November 25, 2020 Update: Patrick Hartigan from Rice University has generated a list of Great Conjunctions spanning 3000 years. The dates may be off a day or two from the actual conjunction dates. His list includes the following close conjunctions:
- March, 1226, separation 2.1′, one-third the separation of 2020.
- August, 1563, separation 6.8′, slightly larger than 2020.
- July, 1623, separation 5.2′, slightly less than 2020, but not likely visible.
So how do we properly describe this? Closest since 1623? Yes, although not likely observed. Closest since 1563? Yes. This was easily visible in the morning sky. Closest observable since 1226? Yes, this was clearly visible as well.
As viewed from above the solar system, Jupiter passes Saturn in a heliocentric conjunction on November 2, 2020, 49 days before the great conjunction. The two planets are in along a line that starts with the sun and connects both planets. As viewed from Earth on this date, Jupiter and Saturn are 5 ° apart. (See this article for further explanation.)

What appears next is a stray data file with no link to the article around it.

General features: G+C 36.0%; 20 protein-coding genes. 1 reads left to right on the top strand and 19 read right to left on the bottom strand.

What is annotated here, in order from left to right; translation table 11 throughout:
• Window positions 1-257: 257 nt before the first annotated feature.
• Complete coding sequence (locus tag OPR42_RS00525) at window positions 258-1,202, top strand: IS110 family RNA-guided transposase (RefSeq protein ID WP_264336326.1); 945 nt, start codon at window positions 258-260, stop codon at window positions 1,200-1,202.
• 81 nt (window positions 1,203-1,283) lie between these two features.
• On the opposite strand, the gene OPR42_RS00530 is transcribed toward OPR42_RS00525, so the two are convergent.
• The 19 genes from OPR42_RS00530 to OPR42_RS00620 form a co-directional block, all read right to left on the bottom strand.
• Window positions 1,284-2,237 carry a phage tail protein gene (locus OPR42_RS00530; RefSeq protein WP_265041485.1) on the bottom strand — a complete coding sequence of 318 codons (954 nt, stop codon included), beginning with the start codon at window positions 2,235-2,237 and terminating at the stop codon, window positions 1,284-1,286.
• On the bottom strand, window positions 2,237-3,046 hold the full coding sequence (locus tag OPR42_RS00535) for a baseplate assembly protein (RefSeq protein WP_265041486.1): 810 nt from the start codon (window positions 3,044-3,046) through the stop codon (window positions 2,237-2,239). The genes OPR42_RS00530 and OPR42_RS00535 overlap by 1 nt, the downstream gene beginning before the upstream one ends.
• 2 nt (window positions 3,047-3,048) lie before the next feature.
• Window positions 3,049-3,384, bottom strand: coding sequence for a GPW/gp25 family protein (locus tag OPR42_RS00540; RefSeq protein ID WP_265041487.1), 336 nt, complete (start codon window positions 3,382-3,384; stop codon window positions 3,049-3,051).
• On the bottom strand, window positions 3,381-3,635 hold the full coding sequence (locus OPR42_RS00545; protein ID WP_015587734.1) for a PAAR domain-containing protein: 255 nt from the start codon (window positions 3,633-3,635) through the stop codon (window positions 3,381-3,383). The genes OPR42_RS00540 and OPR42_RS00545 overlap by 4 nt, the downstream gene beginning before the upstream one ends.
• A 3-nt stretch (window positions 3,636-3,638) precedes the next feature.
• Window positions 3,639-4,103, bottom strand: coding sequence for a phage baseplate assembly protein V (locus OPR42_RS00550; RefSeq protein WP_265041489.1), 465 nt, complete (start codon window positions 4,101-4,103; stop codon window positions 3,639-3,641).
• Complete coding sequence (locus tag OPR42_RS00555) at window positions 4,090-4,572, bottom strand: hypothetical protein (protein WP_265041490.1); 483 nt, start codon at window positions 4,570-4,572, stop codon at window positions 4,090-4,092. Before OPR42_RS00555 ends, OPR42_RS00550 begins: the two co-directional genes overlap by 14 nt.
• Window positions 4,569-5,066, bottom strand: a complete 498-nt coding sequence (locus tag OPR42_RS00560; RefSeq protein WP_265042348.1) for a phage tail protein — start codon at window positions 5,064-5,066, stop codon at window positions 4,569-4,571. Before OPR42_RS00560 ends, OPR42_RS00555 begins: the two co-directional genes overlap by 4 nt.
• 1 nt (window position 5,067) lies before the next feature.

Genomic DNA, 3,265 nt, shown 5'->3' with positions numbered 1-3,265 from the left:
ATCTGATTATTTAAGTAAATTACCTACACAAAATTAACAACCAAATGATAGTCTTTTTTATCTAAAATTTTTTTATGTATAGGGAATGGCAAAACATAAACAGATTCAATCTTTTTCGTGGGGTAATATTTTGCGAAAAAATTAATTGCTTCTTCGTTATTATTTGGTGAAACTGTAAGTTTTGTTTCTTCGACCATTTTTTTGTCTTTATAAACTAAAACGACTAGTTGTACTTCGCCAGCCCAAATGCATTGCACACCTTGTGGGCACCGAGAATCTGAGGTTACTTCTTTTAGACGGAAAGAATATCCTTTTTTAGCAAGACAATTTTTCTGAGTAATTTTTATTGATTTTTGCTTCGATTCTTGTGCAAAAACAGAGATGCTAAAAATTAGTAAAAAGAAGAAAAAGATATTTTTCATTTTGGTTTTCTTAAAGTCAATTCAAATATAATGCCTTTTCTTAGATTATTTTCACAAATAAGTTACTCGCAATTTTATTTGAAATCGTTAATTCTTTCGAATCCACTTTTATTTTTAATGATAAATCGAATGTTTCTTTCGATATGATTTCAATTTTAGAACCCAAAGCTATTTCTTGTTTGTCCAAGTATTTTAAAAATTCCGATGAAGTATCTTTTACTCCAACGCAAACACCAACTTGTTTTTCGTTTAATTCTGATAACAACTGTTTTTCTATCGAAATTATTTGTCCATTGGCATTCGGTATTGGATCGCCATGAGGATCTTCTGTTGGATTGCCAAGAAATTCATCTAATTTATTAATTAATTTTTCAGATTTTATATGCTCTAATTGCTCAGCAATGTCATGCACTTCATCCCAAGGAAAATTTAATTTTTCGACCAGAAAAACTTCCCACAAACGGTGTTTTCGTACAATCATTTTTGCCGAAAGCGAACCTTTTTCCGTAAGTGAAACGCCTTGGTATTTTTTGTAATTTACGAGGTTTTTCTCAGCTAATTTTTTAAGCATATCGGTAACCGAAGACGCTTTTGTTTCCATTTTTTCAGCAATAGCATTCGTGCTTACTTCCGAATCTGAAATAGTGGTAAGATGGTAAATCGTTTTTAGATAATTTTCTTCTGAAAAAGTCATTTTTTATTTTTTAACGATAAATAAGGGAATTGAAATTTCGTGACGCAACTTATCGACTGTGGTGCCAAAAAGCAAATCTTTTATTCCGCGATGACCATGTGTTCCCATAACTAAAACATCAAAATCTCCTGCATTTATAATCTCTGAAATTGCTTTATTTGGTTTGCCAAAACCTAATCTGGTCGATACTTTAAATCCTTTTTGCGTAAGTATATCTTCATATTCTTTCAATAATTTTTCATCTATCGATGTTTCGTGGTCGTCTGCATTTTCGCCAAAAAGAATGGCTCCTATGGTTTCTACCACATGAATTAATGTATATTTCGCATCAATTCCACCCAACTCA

To follow the planet throughout the year, download the daily notes that are linked at the top (current month) and bottom (cumulative index of notes) of this article. Here’s what to look for during December 2020.
Look low in the southwest, one hour after sunset. Bright Jupiter is easy to locate. Dimmer Saturn is nearby, to Jupiter’s upper left.
On December 16, the crescent moon enters the scene. One hour after sunset, the crescent moon (2.3 days past its New phase, 7% illuminated) joins the planets. It is over 6° up in the southwest, about 5° below Jupiter. The Jupiter – Saturn gap is 0.5°. This is about the apparent diameter of the moon. Find a clear horizon toward the southwestern sky to find the scene.
Not until March 17, 2080, does the moon appear near a very close grouping of Jupiter and Saturn. The moon passes Jupiter and Saturn every month, but the two planets are near each other every 19.6 years. Other Great Conjunctions occur in 2040 and 2060, but the conjunction distance is over 1°.